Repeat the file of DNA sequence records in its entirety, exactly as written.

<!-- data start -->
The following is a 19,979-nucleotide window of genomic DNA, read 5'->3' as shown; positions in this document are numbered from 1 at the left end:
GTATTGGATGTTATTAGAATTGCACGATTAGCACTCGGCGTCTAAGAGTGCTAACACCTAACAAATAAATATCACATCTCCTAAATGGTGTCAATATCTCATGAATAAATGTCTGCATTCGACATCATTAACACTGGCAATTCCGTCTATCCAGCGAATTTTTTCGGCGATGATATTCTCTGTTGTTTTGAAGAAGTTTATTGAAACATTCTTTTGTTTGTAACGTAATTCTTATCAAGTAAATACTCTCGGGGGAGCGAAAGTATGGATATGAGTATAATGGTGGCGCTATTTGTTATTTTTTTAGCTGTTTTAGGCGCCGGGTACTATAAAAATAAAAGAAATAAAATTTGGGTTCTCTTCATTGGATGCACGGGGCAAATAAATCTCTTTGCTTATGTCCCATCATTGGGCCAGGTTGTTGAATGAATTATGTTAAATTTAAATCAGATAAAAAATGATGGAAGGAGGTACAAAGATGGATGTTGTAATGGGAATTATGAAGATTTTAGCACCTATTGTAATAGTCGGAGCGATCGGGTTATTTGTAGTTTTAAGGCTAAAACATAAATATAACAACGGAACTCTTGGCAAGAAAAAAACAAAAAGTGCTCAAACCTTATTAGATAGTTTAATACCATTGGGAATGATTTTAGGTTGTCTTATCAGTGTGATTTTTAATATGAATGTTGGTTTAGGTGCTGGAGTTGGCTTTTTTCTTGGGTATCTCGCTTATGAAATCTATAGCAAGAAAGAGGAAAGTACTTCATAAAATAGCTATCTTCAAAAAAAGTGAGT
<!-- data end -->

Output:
The following is a 19,979-nucleotide window of genomic DNA, read 5'->3' as shown; positions in this document are numbered from 1 at the left end:
GTATTGGATGTTATTAGAATTGCACGATTAGCACTCGGCGTCTAAGAGTGCTAACACCTAACAAATAAATATCACATCTCCTAAATGGTGTCAATATCTCATGAATAAATGTCTGCATTCGACATCATTAACACTGGCAATTCCGTCTATCCAGCGAATTTTTTCGGCGATGATATTCTCTGTTGTTTTGAAGAAGTTTATTGAAACATTCTTTTGTTTGTAACGTAATTCTTATCAAGTAAATACTCTCGGGGGAGCGAAAGTATGGATATGAGTATAATGGTGGCGCTATTTGTTATTTTTTTAGCTGTTTTAGGCGCCGGGTACTATAAAAATAAAAGAAATAAAATTTGGGTTCTCTTCATTGGATGCACGGGGCAAATAAATCTCTTTGCTTATGTCCCATCATTGGGCCAGGTTGTTGAATGAATTATGTTAAATTTAAATCAGATAAAAAATGATGGAAGGAGGTACAAAGATGGATGTTGTAATGGGAATTATGAAGATTTTAGCACCTATTGTAATAGTCGGAGCGATCGGGTTATTTGTAGTTTTAAGGCTAAAACATAAATATAACAACGGAACTCTTGGCAAGAAAAAAACAAAAAGTGCTCAAACCTTATTAGATAGTTTAATACCATTGGGAATGATTTTAGGTTGTCTTATCAGTGTGATTTTTAATATGAATGTTGGTTTAGGTGCTGGAGTTGGCTTTTTTCTTGGGTATCTCGCTTATGAAATCTATAGCAAGAAAGAGGAAAGTACTTCATAAAATAGCTATCTTCAAAAAAAGTGAGT